Sustainability of using Ria Formosa Currents On Renewable Energy production

Science currently has a very poor understanding of both the hydrodynamics and the ecology implications related with the extraction of energy on coastal environments. A major part of the lack of knowledge relates to the fact that deployments of tidal energy converters (TECs) are focused on deeper areas. In few cases that devices have been deployed closer to the coast, the data is highly commercially sensitive and thus not in the public domain to further wider understanding. Further, the measurements (when available) are often limited and do not provide the much needed information and context of the spatial and inter-annual variability inherent at such locations. The deployment of TECs has also been hindered by a lack of understanding of their environmental interactions, both in terms of the device impact on the environment (important for consenting and stakeholder bodies) and environmental impact on the device (fatigue, actual power output, etc.) which is vital to enhance investor confidence and increase financial support from the private sector.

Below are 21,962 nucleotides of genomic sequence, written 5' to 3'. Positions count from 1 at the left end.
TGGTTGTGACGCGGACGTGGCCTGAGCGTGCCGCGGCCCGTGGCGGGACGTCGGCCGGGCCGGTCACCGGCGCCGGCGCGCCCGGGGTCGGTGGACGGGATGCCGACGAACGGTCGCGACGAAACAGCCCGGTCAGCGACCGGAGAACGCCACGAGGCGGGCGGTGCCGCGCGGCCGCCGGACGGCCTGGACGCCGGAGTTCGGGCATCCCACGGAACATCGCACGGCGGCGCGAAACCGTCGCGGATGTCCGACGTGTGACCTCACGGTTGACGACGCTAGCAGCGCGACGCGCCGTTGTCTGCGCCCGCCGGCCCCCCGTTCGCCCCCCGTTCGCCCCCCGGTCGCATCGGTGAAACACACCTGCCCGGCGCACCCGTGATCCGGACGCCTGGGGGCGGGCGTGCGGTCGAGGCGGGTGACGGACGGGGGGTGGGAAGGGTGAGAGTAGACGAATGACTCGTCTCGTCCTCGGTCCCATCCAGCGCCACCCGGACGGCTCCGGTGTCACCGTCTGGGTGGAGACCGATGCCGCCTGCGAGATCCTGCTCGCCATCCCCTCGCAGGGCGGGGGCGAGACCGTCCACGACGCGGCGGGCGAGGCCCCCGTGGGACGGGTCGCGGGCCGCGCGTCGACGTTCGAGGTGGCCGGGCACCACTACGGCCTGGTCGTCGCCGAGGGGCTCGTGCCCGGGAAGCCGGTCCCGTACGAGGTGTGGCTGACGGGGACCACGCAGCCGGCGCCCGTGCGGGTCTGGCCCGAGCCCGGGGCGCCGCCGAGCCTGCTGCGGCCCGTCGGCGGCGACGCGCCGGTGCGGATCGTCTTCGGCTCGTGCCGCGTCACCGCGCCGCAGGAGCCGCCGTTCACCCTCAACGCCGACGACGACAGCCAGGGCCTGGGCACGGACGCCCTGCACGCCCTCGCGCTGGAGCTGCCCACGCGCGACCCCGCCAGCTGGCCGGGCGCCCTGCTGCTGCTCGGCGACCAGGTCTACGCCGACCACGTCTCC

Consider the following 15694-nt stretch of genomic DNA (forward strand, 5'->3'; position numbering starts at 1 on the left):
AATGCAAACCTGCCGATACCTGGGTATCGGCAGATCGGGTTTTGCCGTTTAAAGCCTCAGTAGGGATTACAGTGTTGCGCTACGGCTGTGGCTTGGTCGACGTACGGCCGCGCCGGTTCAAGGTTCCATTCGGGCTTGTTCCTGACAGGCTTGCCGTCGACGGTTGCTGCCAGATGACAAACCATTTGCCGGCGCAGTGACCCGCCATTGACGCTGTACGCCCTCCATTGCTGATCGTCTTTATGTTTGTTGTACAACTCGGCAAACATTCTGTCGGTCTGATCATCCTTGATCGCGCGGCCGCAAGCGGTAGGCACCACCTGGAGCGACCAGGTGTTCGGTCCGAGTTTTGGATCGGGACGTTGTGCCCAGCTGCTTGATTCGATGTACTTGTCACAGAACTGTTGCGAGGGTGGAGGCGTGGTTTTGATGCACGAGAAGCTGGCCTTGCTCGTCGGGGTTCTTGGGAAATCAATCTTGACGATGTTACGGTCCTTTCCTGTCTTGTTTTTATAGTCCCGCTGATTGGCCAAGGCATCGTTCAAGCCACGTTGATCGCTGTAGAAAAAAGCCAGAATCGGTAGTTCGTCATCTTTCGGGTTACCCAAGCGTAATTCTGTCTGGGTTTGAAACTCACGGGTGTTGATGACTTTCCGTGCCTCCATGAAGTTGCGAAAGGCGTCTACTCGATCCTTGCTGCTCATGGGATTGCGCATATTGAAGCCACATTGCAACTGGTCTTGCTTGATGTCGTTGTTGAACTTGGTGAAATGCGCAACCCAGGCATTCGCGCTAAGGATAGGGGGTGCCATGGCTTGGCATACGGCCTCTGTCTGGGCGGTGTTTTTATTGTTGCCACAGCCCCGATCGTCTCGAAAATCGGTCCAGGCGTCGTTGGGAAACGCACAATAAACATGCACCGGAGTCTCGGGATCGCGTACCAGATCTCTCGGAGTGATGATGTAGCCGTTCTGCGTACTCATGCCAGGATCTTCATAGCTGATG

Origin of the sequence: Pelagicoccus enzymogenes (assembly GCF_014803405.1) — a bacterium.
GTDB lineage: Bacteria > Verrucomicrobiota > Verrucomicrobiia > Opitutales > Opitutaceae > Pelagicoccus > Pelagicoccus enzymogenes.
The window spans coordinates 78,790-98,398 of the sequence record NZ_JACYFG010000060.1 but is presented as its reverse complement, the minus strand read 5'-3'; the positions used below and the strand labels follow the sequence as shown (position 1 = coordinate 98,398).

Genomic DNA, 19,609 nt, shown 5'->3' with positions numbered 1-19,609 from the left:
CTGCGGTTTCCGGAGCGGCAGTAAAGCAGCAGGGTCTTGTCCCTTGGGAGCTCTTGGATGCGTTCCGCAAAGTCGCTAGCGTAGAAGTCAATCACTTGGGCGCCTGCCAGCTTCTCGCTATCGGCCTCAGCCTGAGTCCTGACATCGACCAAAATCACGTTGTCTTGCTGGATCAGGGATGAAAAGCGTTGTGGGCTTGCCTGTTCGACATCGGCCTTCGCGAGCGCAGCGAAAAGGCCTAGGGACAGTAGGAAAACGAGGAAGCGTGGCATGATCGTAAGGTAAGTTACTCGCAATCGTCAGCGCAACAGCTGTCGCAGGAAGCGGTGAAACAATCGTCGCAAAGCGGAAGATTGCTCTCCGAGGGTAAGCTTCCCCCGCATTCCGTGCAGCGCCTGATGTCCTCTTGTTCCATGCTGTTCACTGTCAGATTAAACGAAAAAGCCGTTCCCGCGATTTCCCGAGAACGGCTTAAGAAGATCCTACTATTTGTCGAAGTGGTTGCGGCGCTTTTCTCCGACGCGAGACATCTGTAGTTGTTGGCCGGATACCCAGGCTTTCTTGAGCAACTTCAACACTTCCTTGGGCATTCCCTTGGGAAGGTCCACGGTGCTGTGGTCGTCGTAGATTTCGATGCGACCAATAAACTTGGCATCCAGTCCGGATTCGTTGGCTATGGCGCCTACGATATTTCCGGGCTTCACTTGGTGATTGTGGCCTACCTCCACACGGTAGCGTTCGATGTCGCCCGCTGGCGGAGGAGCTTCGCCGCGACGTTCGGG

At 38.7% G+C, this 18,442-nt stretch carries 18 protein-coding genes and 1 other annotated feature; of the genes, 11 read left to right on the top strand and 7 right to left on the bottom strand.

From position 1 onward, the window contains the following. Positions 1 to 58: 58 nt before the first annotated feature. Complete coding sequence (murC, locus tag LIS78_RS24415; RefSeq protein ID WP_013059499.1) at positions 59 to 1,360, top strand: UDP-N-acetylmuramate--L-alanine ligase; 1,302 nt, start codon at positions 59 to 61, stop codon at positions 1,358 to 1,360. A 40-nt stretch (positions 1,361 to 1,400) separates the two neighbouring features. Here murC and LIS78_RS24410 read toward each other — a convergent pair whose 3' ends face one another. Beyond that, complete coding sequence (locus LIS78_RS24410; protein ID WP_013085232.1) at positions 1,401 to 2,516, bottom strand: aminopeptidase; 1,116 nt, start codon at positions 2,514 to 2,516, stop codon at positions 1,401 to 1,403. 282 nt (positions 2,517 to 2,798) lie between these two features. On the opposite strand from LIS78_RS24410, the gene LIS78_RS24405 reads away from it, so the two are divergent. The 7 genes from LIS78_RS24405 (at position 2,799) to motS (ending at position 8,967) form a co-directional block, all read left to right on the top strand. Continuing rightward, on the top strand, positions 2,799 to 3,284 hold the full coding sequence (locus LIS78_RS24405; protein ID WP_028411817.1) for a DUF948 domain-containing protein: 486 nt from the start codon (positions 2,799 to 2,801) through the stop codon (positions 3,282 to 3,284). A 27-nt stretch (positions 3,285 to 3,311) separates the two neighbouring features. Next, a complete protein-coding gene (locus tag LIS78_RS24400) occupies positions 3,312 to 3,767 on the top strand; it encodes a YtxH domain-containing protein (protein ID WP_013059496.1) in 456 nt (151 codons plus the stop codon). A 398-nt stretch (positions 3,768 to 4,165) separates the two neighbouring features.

The access to freely available, transparently collected monitoring data from real deployments is paramount both for resource assessments and for cataloguing potential impacts of any marine renewable installation. This project proposal was designed to deliver real data and concrete results in relation to the test site, the technology, the environment, and the economic benefits of tidal energy extraction.

The general objective of SCORE is to examine a small-scale tidal current turbine (Evopod E1) to be deployed in a shallow-water estuarine environment, looking at both the impacts of the turbine on its environment and the effects of the flow conditions on the turbine.